Posted by: Duke Raleigh Hospital | March 12, 2012

Healthy Eating (and an Occasional Treat) for People with Diabetes

Healthy Eating (and an Occasional Treat) for People with Diabetes

If you’re diabetic or care about someone who is, you have probably heard a lot about the restrictions of a diabetic diet. Whether it’s that you can never give in to your sweet tooth or that you have to prepare a special meal that’s different from what your family is eating, it can seem like having diabetes means the end of good eating. But there is a way you can eat tasty foods and still keep your blood glucose levels on target.

Diabetes Super Foods

Ever wish there were a magic list of foods that would leave you feeling full without spiking your blood glucose? Wish granted! The American Diabetes Association lists these 10 “superfoods.” Each of these foods has a low glycemic index (has less of an impact on your blood glucose) and provides important nutrients. Include a variety of these super foods in your diet:

  • Beans provide about one-third of the fiber you need each day in just a half cup. They are also a good source of magnesium and potassium. Some examples are kidney, pinto, navy and black beans. Dried beans are also an economical way to stock your pantry. Beware of canned beans, though, as they can add unwanted sodium to your diet.
  • Dark green leafy vegetables, like spinach and kale, are low in calories and carbohydrates, so do not be afraid to pile your plate!
  • Citrus fruits, like oranges and grapefruits, provide fiber and vitamin C.
  • Sweet potatoes have a lower glycemic index than white potatoes and are packed with vitamin A.
  • Berries, whether strawberries, blueberries or another variety, are a great source of antioxidants, vitamins and fiber. A parfait made with berries and low-fat yogurt can satisfy your desire for something sweet.
  • Tomatoes can be eaten raw, added to soups and stews or made into pasta sauce. However you eat them, you will be getting an extra dose of iron, vitamin C and vitamin E in your diet.
  • Fish that is high in omega-3 fatty acids, like salmon, is a great choice. Aim for six to nine ounces of broiled or baked fish each week. Breaded or fried fish does not count!
  • Whole grains are a great alternative to processed grains like white bread or pasta. Whole grains contain nutrients like magnesium, chromium and folate, just to name a few.
  • Nuts provide healthy fat and keep you feeling full longer. Be careful though, since there can be a lot of calories in a small amount.
  • Fat-free milk and yogurt are good sources of calcium. Fortified dairy products are a good source of vitamin D, as well.

As you can see from this list of super foods, many healthy options fit into a diabetic diet. For an even healthier diet, remember these tips:

  • If eating meat, choose lean meats and remove the skin from chicken and turkey.
  • Choose nonfat dairy, like skim milk and nonfat yogurt.
  • Choose water or calorie-free drinks instead of soda, sweet tea or other sugary drinks.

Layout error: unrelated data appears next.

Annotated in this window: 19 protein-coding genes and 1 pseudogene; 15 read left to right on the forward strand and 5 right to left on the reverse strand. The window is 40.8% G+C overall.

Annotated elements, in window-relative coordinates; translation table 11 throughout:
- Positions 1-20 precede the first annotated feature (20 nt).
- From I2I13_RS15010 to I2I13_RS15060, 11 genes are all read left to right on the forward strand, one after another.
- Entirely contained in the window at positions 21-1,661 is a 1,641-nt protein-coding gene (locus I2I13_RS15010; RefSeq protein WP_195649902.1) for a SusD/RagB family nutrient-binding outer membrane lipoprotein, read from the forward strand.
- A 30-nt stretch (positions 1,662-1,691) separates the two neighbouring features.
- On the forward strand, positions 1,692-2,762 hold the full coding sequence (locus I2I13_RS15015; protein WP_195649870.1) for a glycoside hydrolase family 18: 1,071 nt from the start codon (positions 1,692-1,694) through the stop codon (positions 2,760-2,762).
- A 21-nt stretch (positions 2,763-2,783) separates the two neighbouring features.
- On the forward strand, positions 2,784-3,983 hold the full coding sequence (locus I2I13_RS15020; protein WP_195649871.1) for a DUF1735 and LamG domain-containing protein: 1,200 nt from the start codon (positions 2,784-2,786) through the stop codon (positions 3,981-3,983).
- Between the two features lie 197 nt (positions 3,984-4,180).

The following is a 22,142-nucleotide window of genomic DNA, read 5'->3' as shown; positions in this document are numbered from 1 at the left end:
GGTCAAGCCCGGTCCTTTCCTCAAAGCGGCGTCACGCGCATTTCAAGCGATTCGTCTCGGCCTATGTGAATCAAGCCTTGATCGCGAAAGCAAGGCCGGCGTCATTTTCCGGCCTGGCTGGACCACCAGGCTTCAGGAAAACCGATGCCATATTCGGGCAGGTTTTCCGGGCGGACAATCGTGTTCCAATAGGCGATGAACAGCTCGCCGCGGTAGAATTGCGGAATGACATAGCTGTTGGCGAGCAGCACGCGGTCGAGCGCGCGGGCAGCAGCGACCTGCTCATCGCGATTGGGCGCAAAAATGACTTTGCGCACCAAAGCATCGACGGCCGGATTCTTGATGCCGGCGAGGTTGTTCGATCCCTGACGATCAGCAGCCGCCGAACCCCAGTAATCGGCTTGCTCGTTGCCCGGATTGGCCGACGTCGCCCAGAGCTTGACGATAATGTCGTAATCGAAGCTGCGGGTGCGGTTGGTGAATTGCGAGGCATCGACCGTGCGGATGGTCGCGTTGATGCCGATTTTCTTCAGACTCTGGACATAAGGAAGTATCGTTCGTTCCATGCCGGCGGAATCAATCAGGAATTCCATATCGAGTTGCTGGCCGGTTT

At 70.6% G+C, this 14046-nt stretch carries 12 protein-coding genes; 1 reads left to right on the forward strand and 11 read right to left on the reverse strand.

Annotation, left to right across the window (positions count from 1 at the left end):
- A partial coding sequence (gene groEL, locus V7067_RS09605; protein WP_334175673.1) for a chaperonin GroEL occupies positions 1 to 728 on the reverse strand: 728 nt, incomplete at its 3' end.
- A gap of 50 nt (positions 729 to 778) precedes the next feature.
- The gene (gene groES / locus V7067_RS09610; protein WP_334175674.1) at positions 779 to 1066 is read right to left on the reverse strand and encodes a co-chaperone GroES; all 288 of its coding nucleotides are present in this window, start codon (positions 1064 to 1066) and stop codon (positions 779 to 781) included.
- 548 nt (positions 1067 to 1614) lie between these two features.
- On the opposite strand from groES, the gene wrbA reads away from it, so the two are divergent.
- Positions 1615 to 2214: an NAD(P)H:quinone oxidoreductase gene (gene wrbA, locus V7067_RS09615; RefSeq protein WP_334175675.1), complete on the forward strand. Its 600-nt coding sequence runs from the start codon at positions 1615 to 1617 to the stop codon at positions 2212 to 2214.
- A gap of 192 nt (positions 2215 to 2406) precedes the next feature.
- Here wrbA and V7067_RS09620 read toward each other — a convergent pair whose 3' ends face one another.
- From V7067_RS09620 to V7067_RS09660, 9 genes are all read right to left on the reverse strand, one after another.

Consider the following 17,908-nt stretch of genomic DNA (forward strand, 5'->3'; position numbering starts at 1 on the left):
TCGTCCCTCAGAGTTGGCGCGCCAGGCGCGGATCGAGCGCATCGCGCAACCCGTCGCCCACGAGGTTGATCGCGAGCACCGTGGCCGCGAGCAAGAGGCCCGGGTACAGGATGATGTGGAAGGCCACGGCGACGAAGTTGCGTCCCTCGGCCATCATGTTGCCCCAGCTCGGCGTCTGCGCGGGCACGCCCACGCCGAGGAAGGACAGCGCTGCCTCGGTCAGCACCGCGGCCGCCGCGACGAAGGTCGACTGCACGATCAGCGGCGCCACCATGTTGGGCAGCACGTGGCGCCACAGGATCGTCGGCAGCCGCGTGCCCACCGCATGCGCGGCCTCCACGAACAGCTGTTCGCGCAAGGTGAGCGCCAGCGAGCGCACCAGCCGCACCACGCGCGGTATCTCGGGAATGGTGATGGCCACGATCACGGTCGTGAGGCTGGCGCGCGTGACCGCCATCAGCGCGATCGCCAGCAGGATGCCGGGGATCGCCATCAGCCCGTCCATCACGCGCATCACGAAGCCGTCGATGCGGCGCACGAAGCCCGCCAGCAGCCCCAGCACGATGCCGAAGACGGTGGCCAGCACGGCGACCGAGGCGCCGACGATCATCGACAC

Caving in to Cravings    

Everyone experiences food cravings from time to time. The best way to deal with them is to make room in your meal plan to eat your crave-worthy foods occasionally. If you were diagnosed with diabetes many years ago, you may have been told to avoid sugar in your diet. Now, however, experts agree that you can substitute small amounts of sugar for other carbohydrate-containing foods and still meet your glucose goals.

So if it is a sweet treat you crave, you may be in luck. For example, if you want  a cookie with your lunch, substituting the white bread on your sandwich for low-carb bread may help you stay within your carb limits for the meal. The total amount of carbohydrates you eat has more of an effect on your blood glucose than the type, so just be sure to adjust your total carb intake to make room for the treat you crave. Talk to your doctor about your own particular condition before making any changes in your diet.

Sweet as Sugar: The Real Story on Sugar Substitutes

If you just cannot live without sweets, consider foods sweetened with sugar substitutes. Artificial sweeteners are 200 to 600 times as sweet as sugar and usually do not contain carbs, so they will not affect your blood glucose.

Sugar alcohols are natural sugar substitutes. Food manufacturers are not required to list these in the nutrition facts label, but you can find them in the ingredients list. Sugar alcohols end in “ol,” like maltitol and sorbitol. Carbs from sugar alcohols are included in the total carbohydrate amount on the nutrition facts label. The body doesn’t absorb half the carbohydrate in sugar alcohols, so if you are counting carbs, you can subtract half the sugar alcohol grams from the total carb grams.

A Balanced Diabetic Diet

Many healthy foods can be a part of a diabetic diet. You can even curb cravings by including a sweet treat now and then. As always, a healthy diet means healthy portion sizes—even if you are eating a sugar-free food.

As always, talk to your doctor or dietitian about what foods are right for you.

With a doctor’s guidance and common sense, most diabetics can indulge their cravings once in a while.


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